I know I say this for almost every episode, but this seriously is one of my favourite interviews. And it could be because when I met Shannon Lee Simmons, author of Worry-Free Money and founder of The New School of Finance, for the first time, I immediately clicked with her. There aren’t too many financial planners out there who make money fun and cool, but she does and I’m so glad she was able to share her wisdom and personality on the podcast!
We talk about a lot of different topics in this episode, but there are two main points that we touch on. First, that budgeting doesn’t have to be boring or restricting, especially if you try out her method of not categorizing all of your variable expenses. I know for me, that’s what I used to do, and I would always end up kicking myself for overspending on groceries one month or spending too much on eating out the next.
Instead, just set aside an amount of money you can spend, and spend it until it reaches zero (and not more than that). If you do that, you’ll free yourself from the guilty of not matching your budget perfectly, but you’ll still won’t be spending more than you want. It’s simple really. So simple that I have no idea why we all over-complicate budgeting!
Another big topic we tackle is the idea of comparing our financial situation to those of our peers. This is something that is absolutely normal and not something to be ashamed up. We want to keep up with our peers (who doesn’t?) and we want to do whatever it takes so we don’t fall behind.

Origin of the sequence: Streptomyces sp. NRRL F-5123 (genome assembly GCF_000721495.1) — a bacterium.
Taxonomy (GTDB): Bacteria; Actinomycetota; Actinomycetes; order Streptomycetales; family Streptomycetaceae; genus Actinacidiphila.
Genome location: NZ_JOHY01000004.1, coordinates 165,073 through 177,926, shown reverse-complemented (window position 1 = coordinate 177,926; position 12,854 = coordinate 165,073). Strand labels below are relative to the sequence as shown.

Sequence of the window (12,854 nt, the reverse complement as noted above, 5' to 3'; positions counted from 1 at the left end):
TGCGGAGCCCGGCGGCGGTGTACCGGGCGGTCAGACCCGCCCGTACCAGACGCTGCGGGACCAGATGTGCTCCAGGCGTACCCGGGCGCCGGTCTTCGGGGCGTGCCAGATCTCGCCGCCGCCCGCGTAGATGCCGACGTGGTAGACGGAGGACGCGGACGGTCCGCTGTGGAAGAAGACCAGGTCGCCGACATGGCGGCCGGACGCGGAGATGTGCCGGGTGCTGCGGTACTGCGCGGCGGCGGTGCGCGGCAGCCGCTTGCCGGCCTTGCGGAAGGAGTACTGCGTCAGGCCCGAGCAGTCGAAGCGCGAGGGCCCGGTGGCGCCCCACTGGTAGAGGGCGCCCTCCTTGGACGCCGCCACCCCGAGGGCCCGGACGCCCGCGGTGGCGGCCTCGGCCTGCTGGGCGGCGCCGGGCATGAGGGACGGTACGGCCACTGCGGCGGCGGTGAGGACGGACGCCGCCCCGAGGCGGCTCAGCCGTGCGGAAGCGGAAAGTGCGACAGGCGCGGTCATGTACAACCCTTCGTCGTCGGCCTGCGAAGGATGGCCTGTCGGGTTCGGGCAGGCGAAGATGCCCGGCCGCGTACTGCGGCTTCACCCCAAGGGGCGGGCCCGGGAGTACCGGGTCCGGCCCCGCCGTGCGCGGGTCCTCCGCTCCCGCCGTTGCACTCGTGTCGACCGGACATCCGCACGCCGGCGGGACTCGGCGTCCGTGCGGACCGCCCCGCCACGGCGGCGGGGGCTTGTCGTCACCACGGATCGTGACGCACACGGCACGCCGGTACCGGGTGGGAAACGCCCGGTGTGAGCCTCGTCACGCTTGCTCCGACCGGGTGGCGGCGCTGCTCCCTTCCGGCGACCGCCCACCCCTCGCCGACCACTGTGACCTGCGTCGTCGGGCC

That being said, we don’t have all the information. We don’t know how much our peers earn, how much they spend, or what their net worth is. So really, we shouldn’t try to keep up with the Jones’ because we actually have no idea what’s going on with the Jones’ financials. Maybe they got a big inheritance which is why they could afford to buy a house. Maybe they are actually really frugal in their day-to-day lives which lets them afford those fancy vacations. Maybe they just have different values than us and are just really good at showing that good life on Instagram.
The important thing to remember is we should put the focus back on ourselves. Are we happy with where we’re at? Are we spending on things that match our values? Are we meeting our financial goals?
I probably could have talked to Shannon for another hour, but I called it at the 45-minute mark. That being said, I highly recommend her book (I seriously loved it!). I also suggest you take a look at some of her online courses listed below.